So I did try again with the Jacob’s Ladder fiber swatches. I was hunting the container with finished items for the sale (and no it hasn’t been found yet) but I did find the big bag of matting left over from framing prints while we were in England. I grabbed some bits out of it and added them to the one table I have out and it became a bit more crowded. Then I was able to get to one cabinet that had some of my handwoven scraps and pieces in it and grabbed them. On with the idea.
So I decided that I would cut the matting into 3 inch squares. First part done, looking good except for one bit of miss-cutting but not very noticeable. Also cut three ribbons double the length of the cards and a bit.
I next went through fiber pieces and cut out 2 1/2 inch squares. It is nice to verify that it is good I have a hard time throwing small pieces away of my handwoven. In fact, I had a couple pieces not much bigger than what I needed. Now I may have done overkill but I ironed on backing to the swatches then glued that to card that I had that was punched out and the right size. Actually they were the right size as I planned this to match them. Then I glued that to the matting.
Next came the trouble of seeing if I could interpret the running of the ribbons between the cards and get it all correct. I looked at more pictures and figured it out a lot easier than the book was trying to tell me to do it. The book always wanted the new card to be laying on the table flat so the ribbons had to be manipulated carefully to get in the right place and also you had to play with the spacing. I discovered though that if you just stack them as you put it together, it works much better for this brain. So off we went.
First, I figured out where the three ribbons would go and drew lines to help be sure and get them as closely lined up evenly as this kid could do it. The first card is always the easiest. Now you would glue on top of this the back card to this set. Alas what dogged me on this whole project was getting the two cards glued together. I tried different glues and spent way too long holding the pieces together by finger point and they just didn’t want to stick together easily. Not sure if it was too much already glued to one side so it was curved too much or just haven’t found the right glue, but we persevered.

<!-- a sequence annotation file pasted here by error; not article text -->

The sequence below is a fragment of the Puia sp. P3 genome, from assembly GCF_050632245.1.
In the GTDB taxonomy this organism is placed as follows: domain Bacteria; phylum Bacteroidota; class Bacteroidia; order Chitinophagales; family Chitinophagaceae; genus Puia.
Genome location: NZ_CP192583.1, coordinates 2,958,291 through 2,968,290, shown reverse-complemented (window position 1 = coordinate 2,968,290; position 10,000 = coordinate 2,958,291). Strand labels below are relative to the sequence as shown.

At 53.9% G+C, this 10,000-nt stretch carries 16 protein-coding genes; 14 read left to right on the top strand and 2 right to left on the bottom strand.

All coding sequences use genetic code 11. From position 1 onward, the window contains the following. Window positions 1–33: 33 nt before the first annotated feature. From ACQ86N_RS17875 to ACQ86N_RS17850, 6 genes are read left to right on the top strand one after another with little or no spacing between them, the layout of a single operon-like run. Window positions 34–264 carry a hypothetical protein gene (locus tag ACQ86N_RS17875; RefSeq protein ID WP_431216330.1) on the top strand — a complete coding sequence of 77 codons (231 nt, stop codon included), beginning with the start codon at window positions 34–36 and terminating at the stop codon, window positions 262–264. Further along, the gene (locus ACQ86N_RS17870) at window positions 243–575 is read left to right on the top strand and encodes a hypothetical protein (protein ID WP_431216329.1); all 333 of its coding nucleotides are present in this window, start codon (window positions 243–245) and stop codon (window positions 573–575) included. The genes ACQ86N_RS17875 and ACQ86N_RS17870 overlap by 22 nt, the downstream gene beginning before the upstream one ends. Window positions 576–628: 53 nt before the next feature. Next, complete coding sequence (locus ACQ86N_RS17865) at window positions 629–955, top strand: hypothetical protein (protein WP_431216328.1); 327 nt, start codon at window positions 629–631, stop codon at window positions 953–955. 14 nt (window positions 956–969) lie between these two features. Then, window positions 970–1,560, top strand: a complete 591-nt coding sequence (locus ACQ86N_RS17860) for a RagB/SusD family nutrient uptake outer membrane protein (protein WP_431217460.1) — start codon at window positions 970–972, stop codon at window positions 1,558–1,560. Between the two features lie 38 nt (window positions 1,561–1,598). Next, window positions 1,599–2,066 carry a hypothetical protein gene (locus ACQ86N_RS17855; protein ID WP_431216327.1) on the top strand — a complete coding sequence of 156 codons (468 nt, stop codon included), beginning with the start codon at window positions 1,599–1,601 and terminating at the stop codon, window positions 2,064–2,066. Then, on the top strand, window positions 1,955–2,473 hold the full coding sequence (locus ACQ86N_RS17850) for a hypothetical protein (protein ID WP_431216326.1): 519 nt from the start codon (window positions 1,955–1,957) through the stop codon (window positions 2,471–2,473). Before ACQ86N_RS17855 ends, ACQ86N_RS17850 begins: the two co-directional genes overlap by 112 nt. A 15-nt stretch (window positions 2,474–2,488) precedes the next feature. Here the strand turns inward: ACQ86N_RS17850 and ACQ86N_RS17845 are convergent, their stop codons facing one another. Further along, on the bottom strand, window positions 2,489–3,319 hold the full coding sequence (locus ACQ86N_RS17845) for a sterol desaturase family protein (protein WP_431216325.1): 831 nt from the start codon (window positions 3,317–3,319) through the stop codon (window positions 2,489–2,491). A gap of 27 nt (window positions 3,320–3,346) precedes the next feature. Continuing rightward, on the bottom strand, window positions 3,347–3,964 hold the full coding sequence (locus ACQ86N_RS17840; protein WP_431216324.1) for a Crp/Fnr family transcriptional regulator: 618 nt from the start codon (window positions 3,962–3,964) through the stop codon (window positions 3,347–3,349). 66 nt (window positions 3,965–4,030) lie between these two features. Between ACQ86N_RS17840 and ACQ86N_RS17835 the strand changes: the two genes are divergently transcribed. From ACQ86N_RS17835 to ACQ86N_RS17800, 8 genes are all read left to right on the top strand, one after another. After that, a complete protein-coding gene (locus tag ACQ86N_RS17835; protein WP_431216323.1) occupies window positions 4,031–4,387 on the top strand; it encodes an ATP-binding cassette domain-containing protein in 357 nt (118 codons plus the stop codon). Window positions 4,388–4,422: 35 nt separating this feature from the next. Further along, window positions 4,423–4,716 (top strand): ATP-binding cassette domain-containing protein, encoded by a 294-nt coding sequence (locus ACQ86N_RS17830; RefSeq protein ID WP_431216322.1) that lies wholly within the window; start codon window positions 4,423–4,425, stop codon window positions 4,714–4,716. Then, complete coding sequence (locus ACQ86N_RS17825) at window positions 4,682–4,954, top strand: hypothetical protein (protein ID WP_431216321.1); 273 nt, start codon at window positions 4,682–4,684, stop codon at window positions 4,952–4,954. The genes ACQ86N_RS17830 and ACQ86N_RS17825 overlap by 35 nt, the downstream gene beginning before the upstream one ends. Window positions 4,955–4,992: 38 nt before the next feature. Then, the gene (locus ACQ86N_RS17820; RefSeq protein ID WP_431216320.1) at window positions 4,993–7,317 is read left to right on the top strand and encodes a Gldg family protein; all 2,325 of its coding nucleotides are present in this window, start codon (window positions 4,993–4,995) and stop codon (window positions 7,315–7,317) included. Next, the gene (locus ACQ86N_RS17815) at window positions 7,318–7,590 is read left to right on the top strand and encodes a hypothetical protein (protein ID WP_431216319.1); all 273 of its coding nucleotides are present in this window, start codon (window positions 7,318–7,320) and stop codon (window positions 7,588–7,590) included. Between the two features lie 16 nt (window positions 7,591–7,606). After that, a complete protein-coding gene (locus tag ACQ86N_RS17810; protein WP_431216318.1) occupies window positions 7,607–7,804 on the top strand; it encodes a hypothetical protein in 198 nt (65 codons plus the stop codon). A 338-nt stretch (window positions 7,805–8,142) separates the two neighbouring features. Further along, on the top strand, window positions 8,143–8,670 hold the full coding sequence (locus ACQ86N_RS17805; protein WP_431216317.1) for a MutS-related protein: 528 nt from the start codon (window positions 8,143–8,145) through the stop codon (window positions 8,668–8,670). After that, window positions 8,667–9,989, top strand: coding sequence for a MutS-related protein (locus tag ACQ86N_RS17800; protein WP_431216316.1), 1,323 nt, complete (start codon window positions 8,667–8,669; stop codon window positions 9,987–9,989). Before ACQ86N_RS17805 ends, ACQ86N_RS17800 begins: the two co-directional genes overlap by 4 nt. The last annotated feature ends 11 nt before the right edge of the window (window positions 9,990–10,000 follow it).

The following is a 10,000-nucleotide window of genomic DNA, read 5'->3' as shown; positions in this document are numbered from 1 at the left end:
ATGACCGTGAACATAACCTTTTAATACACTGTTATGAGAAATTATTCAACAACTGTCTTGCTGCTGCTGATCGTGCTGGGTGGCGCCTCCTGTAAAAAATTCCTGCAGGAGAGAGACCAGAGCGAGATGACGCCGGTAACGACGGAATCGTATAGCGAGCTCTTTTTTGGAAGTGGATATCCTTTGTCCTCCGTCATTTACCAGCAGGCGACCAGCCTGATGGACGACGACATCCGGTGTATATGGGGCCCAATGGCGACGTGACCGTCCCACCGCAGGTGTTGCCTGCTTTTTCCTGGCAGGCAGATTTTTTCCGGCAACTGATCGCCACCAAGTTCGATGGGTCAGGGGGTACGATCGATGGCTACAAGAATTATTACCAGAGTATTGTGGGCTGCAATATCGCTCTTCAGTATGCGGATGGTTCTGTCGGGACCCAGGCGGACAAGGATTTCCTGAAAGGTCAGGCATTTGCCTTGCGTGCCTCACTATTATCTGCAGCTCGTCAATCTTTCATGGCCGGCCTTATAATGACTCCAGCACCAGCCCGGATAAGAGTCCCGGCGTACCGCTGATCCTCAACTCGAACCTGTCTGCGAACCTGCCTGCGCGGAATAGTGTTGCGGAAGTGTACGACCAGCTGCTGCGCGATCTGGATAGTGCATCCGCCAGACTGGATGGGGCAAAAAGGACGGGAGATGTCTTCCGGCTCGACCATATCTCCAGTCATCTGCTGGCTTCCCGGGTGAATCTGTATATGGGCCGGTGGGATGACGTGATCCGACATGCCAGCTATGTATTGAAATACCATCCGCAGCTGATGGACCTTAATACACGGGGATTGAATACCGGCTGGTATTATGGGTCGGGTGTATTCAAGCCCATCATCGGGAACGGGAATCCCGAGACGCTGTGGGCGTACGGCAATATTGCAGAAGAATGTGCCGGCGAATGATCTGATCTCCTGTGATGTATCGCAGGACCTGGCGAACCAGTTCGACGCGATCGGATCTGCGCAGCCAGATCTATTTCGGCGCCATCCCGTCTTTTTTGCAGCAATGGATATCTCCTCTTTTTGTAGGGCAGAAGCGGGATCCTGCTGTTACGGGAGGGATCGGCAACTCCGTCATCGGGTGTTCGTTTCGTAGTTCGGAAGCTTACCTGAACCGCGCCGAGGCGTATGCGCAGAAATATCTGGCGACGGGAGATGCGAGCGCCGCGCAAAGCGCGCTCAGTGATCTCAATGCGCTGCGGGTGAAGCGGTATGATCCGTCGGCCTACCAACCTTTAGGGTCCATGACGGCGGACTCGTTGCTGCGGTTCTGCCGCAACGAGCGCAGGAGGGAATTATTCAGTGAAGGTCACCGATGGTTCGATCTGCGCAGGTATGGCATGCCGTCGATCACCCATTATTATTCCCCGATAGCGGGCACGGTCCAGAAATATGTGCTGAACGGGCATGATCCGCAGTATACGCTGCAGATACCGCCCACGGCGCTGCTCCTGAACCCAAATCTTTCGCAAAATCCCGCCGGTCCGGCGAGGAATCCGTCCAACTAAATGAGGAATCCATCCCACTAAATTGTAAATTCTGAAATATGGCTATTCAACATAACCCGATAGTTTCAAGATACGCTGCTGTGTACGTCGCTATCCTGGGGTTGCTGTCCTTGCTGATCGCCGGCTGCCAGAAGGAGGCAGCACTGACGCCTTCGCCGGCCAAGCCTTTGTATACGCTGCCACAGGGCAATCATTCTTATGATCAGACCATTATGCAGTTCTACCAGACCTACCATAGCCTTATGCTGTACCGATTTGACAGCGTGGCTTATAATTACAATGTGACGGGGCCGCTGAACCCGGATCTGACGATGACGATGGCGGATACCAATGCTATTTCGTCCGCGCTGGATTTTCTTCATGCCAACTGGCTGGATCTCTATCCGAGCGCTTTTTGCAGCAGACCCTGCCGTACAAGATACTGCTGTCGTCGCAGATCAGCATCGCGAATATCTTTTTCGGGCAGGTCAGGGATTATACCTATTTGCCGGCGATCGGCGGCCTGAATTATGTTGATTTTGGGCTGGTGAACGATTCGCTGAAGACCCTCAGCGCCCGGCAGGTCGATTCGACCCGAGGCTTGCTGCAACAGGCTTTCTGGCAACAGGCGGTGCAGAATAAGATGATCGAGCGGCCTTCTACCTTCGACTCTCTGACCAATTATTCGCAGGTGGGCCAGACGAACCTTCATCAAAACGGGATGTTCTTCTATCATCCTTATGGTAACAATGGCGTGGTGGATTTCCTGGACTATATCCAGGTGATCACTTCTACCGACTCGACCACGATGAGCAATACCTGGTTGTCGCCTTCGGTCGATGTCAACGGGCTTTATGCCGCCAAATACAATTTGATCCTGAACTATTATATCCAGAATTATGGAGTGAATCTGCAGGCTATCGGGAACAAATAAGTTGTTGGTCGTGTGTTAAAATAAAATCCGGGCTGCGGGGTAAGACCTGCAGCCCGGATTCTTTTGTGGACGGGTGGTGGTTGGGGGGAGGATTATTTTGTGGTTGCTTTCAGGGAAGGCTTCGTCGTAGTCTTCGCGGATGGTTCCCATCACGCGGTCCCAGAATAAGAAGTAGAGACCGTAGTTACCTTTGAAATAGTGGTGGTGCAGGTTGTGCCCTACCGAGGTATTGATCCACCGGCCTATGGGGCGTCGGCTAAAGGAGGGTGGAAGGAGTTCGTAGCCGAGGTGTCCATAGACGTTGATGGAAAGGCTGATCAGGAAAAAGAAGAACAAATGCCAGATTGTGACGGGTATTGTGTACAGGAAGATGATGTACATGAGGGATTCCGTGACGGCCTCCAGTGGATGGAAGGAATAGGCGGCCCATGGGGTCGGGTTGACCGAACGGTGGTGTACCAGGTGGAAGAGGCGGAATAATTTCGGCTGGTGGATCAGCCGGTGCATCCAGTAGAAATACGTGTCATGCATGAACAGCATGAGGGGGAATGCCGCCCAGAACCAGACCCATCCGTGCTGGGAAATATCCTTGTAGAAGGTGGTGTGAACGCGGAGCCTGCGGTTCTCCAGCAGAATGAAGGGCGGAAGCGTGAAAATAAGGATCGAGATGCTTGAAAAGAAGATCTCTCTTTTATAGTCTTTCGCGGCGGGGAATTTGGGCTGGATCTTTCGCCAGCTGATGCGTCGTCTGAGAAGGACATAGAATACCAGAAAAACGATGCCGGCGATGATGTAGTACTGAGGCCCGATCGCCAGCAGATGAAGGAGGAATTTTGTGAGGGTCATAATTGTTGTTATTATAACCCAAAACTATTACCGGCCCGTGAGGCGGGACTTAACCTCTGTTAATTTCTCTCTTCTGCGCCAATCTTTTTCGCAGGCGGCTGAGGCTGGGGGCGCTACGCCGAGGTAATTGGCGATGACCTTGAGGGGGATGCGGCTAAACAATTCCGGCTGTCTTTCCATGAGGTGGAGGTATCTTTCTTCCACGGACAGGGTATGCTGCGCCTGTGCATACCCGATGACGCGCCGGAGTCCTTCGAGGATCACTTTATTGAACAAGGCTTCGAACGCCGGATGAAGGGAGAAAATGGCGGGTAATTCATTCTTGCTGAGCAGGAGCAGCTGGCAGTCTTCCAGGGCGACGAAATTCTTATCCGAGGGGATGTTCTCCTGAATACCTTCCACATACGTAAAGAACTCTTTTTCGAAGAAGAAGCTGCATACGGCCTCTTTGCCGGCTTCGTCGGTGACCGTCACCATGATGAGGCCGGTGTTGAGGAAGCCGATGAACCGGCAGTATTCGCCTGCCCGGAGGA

Now here comes the trick to making sure it goes together correctly. Don’t ask me to explain it but if I didn’t do it, well all went cattywumpus and had to be taken apart. Take this first set and turn it around 180° so that the white ribbon is running left and the black ribbons are running right. Or better the middle ribbon is running left and the outside ribbons are running right. Then fold the ribbons over the finished block.
Now you want to add the next card facing down on top of the ribbons and then bring them back over it and glue the ribbons across it.
Now take the card that goes with this one and glue the two together. Drive yourself crazy while trying to accomplish it, and eventually it does stay together at all corners. The main problem here is that I could easily set something heavy on top of these till they dry but alas with the swatches on them the corners do not get pressed together. I have only found fingers and time can get them together.
I continued on with this for all six sets. Alas though being me I did face troubles on set number four when I didn’t put the board in correctly and had to take it apart with glue everywhere. Sometimes you just want to kick yourself.
When I got to the end I did make loops on all three ribbons which probably was crazy. I did think that they might reach around and tie of a sort and hold it all together but that was not to be. But I did finish it. I wish it was a bit more perfect but alas and alack it was I making it.
And there is a memory in every swatch on it. One of my very first handwovens made on a table loom before I ever had a floor loom. My third try at log cabin and it came out so beautifully 3D. There are three there with the same warp yet so different. Two are actually the same cloth but the front and back are totally different textures (can’t really tell in the pictures though). I so think it a great pattern for towels but have yet to do it perfectly enough to venture out of this house. I guess you can probably guess I love Shadow Weave again with its play of light and dark and 3D-ishness. As well as I do love overshot and could remember two achievements there one for my husband who had worked on B-52s in the Air Force and one that is a copy of an 1830s coverlet. But then my spinning is not left out as my first handspun cotton also get to shine in a swatch. Then there is the red warp for a swatch swap that I still don’t like and the one for CHT conference towel swap that although somewhat interesting, I really don’t care for either.
So here it is my Fabric Swatch Jacob’s Ladder.
Yes, it does work and I so love playing with it.